Tolkien's mill

Another story that caught my eye in the eChurch Christian Blog was that of the Irish Gypsies arriving en masse in Birmingham, in the hope of catching a glimpse of the Pope (Birmingham Post). But I don't have any comment to add on the incident itself (other than to notice the authorities being totally flummoxed by the fact that people are flocking to see the Pope in huge numbers - this must be one of the few countries where this would cause surprise to the police). What was interesting, to me and probably to a small number of others, was the obscure pleasure of seeing Sarehole Mill get a mention in the press.

Sarehole is a restored water mill in Birmingham, a monument to the City's industrial heritage. It bears the name of a long-vanished village now swallowed by the urban giant. But it occupies another niche in history as the childhood home of JRR Tolkien.

Tolkien lived in Sarehole at a formative time of life, and remembered it with enormous affection. The Mill in particular occupied an extraordinary place in his memory - the pool where he used to play with his brother and annoy the miller on a regular basis came to represent for him, much of what he valued of "old England". This feeling was intensified and validated, in his own mind at least, by the effective destruction of the village of Sarehole as the City expanded. This caused him intense grief, but he was to live long enough to see the beginning of the restoration process. Were he to see it today, he would probably find much to disapprove of (as he disapproved of most things modern) but it would be nice to think he would at least take pleasure in the preservation of the mill and its surrounding ponds and field.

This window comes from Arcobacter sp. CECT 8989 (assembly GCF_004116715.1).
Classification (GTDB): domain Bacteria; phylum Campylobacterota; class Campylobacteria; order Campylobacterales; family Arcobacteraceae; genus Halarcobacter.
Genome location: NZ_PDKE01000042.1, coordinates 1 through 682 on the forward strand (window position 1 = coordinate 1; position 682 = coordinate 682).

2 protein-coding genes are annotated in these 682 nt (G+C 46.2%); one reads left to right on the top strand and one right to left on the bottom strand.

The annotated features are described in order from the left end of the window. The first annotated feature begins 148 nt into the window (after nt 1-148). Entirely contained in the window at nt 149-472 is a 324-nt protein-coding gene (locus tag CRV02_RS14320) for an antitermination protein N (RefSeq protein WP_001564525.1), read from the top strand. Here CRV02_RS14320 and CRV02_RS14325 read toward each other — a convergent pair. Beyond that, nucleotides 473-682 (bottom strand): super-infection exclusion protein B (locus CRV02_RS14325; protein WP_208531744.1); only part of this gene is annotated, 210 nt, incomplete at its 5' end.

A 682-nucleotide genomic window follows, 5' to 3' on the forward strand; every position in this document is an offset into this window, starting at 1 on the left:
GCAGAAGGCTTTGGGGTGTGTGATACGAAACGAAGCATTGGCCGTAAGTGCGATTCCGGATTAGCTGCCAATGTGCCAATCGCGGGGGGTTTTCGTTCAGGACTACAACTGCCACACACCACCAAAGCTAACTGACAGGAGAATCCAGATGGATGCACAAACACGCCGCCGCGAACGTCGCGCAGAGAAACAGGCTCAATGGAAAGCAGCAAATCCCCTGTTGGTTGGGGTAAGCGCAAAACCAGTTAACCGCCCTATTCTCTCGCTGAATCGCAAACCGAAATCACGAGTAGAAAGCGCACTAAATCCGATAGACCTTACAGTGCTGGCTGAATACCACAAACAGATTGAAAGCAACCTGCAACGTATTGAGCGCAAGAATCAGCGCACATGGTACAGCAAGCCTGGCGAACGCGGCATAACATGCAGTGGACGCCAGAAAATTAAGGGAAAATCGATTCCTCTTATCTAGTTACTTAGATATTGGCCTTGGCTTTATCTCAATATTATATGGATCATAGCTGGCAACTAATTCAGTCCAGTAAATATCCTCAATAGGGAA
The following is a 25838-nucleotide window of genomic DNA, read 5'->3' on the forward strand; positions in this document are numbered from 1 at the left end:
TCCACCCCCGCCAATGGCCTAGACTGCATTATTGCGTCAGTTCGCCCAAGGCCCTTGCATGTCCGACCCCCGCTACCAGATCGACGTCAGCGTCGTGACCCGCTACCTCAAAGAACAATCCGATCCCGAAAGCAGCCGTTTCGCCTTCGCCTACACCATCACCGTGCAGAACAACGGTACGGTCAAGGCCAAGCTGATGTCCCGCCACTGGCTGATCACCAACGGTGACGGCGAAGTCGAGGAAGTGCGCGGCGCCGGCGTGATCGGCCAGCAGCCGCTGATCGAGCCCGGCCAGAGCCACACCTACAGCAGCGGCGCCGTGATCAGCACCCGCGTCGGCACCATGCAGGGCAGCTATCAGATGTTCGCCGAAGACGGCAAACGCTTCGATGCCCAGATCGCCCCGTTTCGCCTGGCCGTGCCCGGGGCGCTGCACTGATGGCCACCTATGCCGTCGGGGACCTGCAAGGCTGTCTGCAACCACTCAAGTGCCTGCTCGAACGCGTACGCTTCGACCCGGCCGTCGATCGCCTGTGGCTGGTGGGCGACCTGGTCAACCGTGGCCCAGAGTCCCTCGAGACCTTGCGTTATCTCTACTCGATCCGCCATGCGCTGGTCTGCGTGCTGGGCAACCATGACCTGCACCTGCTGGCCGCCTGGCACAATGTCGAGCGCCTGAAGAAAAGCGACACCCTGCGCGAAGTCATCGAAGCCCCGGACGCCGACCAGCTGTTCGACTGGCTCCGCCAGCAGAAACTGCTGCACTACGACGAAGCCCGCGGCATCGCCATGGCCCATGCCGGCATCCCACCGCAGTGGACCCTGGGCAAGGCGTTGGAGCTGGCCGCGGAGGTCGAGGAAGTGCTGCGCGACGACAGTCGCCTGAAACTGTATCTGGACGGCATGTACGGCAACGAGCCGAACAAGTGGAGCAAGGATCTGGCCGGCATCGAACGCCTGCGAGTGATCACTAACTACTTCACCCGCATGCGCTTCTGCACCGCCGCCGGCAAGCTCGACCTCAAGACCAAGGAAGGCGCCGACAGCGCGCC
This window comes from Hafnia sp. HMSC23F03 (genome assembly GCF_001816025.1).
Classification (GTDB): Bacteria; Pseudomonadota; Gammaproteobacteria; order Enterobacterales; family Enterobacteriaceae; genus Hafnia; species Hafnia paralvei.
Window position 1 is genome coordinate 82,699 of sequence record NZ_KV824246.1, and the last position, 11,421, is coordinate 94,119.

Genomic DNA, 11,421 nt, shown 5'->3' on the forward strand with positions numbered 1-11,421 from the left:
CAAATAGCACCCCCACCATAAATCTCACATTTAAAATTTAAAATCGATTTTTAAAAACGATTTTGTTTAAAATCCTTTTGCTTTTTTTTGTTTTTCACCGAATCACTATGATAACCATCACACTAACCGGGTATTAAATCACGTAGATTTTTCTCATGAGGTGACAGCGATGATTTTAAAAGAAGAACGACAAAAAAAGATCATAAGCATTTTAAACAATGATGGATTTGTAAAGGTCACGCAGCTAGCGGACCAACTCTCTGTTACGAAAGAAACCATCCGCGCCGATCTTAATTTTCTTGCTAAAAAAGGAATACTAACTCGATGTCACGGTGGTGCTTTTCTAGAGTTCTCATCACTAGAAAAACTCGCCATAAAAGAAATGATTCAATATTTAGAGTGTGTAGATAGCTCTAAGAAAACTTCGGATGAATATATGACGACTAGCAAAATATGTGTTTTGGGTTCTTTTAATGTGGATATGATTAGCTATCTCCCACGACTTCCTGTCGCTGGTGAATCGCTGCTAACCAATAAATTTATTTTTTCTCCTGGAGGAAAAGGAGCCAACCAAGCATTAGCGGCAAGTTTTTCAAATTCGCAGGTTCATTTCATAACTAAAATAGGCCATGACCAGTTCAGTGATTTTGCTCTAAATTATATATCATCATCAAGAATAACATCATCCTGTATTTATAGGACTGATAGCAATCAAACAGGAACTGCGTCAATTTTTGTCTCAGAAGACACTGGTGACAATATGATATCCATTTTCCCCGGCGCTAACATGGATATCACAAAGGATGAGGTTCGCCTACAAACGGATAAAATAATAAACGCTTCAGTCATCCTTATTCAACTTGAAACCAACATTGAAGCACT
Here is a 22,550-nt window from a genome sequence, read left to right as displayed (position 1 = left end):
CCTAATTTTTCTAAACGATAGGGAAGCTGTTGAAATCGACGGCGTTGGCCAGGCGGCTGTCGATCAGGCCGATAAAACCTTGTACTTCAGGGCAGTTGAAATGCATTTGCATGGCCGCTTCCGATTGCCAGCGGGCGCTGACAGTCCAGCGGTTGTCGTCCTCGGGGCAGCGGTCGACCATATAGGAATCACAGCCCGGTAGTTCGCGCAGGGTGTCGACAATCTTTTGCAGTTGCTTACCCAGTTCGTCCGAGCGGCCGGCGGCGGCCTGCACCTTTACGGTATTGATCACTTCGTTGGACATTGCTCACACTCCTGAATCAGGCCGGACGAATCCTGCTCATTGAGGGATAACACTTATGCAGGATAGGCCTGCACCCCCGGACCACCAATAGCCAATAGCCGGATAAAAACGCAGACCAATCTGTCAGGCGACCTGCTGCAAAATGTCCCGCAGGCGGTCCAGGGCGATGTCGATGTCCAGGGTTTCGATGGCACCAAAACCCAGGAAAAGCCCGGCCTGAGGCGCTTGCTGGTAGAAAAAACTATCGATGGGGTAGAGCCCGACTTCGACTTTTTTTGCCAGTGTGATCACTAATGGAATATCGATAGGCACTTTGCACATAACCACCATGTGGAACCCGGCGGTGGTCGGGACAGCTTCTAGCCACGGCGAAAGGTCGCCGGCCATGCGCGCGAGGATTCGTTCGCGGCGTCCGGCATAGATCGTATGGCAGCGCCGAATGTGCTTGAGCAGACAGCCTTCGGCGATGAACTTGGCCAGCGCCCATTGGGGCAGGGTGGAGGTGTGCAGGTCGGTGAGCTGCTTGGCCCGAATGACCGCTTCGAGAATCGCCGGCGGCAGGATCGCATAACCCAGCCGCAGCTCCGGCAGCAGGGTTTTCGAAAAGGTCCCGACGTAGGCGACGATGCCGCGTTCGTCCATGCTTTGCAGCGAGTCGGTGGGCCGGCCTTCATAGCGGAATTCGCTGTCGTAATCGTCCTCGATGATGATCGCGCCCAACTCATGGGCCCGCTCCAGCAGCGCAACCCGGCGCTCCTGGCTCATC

Tolkien's work has always divided opinion, and even the most ardent fan ought to admit that some criticisms are very easy to make of him. But if the critics were to read him in the same spirit of honesty, they ought to see that there is an elegaic quality to his writing that few authors have matched. The sense of mourning, of goodness dying away, that suffuses the Lord of the Rings is both moving and deeply realistic. I don't mind admitting that it's always struck a chord with me, as it has with all those readers who identify with the grief of a tree felled before its time, or an old lane dug up and lost forever. But such griefs are an inevitable part of life, to be borne along with all the other sorrows of the journey. And yet at the same time there is a joy in what remains, however small or fleeting it might be. Sarehole Mill stood for all that to Tolkien, so much so that it was reincarnated in the Lord of the Rings as Bywater Mill, which is desecrated but then restored, for a while at least. Long may it stand.


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